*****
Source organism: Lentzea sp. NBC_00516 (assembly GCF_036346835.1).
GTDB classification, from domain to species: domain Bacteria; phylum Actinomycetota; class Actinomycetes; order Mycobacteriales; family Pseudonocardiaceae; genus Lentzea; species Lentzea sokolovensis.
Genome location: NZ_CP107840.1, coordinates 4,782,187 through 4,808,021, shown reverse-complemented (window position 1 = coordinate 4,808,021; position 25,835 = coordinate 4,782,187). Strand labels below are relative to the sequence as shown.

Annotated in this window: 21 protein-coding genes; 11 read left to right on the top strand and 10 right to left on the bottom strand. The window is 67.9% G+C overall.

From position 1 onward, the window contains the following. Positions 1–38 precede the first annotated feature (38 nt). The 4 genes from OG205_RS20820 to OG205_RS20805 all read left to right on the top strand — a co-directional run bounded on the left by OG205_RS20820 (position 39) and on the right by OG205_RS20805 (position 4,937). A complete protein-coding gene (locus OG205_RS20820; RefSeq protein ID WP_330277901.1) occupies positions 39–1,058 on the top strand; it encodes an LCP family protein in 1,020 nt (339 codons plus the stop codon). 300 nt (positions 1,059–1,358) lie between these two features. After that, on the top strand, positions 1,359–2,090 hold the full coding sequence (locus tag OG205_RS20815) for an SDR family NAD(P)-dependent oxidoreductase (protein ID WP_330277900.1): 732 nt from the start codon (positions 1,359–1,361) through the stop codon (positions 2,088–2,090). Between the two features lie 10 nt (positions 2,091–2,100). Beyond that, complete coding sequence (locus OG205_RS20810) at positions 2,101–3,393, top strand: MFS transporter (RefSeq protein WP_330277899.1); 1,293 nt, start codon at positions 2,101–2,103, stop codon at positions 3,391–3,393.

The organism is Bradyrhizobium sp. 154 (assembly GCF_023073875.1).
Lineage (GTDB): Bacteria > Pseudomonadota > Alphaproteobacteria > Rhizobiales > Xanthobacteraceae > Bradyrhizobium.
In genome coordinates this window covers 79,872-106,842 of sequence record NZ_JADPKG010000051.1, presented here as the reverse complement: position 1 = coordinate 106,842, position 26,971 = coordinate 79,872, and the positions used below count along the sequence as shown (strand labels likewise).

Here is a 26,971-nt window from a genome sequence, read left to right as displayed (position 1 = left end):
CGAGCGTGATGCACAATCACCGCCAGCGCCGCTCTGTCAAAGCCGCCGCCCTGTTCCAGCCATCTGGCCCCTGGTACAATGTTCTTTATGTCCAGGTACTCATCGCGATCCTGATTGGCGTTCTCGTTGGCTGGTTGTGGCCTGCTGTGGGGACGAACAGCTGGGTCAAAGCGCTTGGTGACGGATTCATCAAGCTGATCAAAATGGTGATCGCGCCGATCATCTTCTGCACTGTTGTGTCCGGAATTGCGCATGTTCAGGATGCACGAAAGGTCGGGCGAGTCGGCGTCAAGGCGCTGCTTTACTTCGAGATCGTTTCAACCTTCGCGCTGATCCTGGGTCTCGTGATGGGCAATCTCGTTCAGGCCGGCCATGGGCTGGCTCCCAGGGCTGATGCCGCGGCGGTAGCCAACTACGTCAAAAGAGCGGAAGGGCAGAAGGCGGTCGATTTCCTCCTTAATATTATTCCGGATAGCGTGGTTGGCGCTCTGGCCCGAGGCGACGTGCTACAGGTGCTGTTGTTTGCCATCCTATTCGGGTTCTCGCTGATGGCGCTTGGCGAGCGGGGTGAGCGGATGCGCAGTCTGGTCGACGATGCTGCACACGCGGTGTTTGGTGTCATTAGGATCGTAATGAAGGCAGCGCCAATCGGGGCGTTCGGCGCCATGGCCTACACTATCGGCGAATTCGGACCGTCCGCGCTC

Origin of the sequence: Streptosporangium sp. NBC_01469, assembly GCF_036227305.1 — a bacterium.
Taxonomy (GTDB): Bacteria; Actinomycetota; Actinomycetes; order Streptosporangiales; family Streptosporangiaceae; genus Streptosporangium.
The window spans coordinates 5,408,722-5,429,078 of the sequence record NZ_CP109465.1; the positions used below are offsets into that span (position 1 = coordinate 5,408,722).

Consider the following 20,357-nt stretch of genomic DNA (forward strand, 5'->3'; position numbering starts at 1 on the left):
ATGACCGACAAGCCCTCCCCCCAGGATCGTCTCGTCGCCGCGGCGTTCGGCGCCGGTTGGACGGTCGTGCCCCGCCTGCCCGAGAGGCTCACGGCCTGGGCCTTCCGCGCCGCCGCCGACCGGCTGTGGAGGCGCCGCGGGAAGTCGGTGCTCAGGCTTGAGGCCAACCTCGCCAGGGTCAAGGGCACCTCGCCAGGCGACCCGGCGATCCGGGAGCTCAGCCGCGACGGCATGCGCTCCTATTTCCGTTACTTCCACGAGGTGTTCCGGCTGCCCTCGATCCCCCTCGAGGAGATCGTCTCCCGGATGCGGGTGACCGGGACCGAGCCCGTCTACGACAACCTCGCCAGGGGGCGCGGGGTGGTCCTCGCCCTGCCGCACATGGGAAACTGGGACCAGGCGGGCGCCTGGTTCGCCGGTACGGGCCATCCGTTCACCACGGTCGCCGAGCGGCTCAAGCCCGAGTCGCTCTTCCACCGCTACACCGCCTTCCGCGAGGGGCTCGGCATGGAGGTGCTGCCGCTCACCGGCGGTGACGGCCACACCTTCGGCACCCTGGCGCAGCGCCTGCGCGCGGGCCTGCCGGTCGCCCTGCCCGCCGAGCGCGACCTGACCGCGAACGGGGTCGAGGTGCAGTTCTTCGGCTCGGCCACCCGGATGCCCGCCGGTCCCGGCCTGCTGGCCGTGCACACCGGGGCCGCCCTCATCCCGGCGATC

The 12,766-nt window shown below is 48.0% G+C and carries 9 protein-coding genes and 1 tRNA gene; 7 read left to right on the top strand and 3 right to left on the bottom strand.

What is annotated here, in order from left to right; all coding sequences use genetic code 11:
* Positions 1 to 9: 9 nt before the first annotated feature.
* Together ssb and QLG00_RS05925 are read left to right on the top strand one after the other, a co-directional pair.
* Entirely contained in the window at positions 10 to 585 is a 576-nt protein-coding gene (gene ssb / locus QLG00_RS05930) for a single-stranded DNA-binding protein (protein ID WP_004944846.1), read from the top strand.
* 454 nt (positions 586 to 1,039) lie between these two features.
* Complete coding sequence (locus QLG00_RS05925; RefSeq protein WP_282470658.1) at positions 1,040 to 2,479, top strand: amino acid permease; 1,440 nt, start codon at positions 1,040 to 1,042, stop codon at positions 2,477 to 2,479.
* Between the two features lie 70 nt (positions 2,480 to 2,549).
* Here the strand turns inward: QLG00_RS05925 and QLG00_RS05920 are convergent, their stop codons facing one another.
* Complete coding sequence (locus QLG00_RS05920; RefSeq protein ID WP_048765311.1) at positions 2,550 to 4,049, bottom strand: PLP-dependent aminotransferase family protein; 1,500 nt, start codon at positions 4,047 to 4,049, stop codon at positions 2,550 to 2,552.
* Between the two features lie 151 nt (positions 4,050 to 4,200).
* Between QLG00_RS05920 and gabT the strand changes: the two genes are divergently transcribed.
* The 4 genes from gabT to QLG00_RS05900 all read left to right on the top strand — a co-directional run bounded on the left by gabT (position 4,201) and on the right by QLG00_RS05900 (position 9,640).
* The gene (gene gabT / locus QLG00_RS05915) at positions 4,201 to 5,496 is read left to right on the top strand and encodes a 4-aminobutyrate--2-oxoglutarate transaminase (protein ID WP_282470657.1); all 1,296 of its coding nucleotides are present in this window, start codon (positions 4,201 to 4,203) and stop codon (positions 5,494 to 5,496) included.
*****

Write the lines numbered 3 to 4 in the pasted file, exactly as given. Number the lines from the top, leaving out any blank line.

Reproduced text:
Genome location: NZ_CP107840.1, coordinates 4,782,187 through 4,808,021, shown reverse-complemented (window position 1 = coordinate 4,808,021; position 25,835 = coordinate 4,782,187). Strand labels below are relative to the sequence as shown.

Annotated in this window: 21 protein-coding genes; 11 read left to right on the top strand and 10 right to left on the bottom strand. The window is 67.9% G+C overall.